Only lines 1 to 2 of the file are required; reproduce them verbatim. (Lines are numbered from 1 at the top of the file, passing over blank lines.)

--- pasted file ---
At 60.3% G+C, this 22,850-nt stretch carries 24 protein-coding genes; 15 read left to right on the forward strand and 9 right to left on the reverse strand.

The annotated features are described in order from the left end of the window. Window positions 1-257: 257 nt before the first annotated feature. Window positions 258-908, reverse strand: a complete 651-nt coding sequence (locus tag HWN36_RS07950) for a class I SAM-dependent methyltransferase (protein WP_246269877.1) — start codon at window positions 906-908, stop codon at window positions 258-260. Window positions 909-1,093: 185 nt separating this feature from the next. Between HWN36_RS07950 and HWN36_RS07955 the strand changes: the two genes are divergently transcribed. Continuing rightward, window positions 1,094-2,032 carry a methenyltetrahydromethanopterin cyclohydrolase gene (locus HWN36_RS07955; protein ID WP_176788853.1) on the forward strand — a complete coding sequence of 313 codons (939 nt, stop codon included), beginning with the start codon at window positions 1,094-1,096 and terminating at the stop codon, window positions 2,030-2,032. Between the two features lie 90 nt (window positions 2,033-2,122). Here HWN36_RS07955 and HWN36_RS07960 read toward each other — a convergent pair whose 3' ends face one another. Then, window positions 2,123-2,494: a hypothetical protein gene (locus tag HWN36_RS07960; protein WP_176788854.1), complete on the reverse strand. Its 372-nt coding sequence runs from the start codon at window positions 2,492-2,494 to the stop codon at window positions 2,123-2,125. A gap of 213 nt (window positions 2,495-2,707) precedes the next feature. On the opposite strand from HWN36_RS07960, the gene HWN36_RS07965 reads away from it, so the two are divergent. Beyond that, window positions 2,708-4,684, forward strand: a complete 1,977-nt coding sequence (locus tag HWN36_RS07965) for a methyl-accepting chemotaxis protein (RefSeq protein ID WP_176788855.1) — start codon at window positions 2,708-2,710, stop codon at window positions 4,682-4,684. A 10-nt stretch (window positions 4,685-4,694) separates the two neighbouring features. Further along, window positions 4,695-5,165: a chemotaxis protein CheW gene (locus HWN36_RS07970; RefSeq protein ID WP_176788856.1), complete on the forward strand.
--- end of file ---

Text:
At 60.3% G+C, this 22,850-nt stretch carries 24 protein-coding genes; 15 read left to right on the forward strand and 9 right to left on the reverse strand.

The annotated features are described in order from the left end of the window. Window positions 1-257: 257 nt before the first annotated feature. Window positions 258-908, reverse strand: a complete 651-nt coding sequence (locus tag HWN36_RS07950) for a class I SAM-dependent methyltransferase (protein WP_246269877.1) — start codon at window positions 906-908, stop codon at window positions 258-260. Window positions 909-1,093: 185 nt separating this feature from the next. Between HWN36_RS07950 and HWN36_RS07955 the strand changes: the two genes are divergently transcribed. Continuing rightward, window positions 1,094-2,032 carry a methenyltetrahydromethanopterin cyclohydrolase gene (locus HWN36_RS07955; protein ID WP_176788853.1) on the forward strand — a complete coding sequence of 313 codons (939 nt, stop codon included), beginning with the start codon at window positions 1,094-1,096 and terminating at the stop codon, window positions 2,030-2,032. Between the two features lie 90 nt (window positions 2,033-2,122). Here HWN36_RS07955 and HWN36_RS07960 read toward each other — a convergent pair whose 3' ends face one another. Then, window positions 2,123-2,494: a hypothetical protein gene (locus tag HWN36_RS07960; protein WP_176788854.1), complete on the reverse strand. Its 372-nt coding sequence runs from the start codon at window positions 2,492-2,494 to the stop codon at window positions 2,123-2,125. A gap of 213 nt (window positions 2,495-2,707) precedes the next feature. On the opposite strand from HWN36_RS07960, the gene HWN36_RS07965 reads away from it, so the two are divergent. Beyond that, window positions 2,708-4,684, forward strand: a complete 1,977-nt coding sequence (locus tag HWN36_RS07965) for a methyl-accepting chemotaxis protein (RefSeq protein ID WP_176788855.1) — start codon at window positions 2,708-2,710, stop codon at window positions 4,682-4,684. A 10-nt stretch (window positions 4,685-4,694) separates the two neighbouring features. Further along, window positions 4,695-5,165: a chemotaxis protein CheW gene (locus HWN36_RS07970; RefSeq protein ID WP_176788856.1), complete on the forward strand.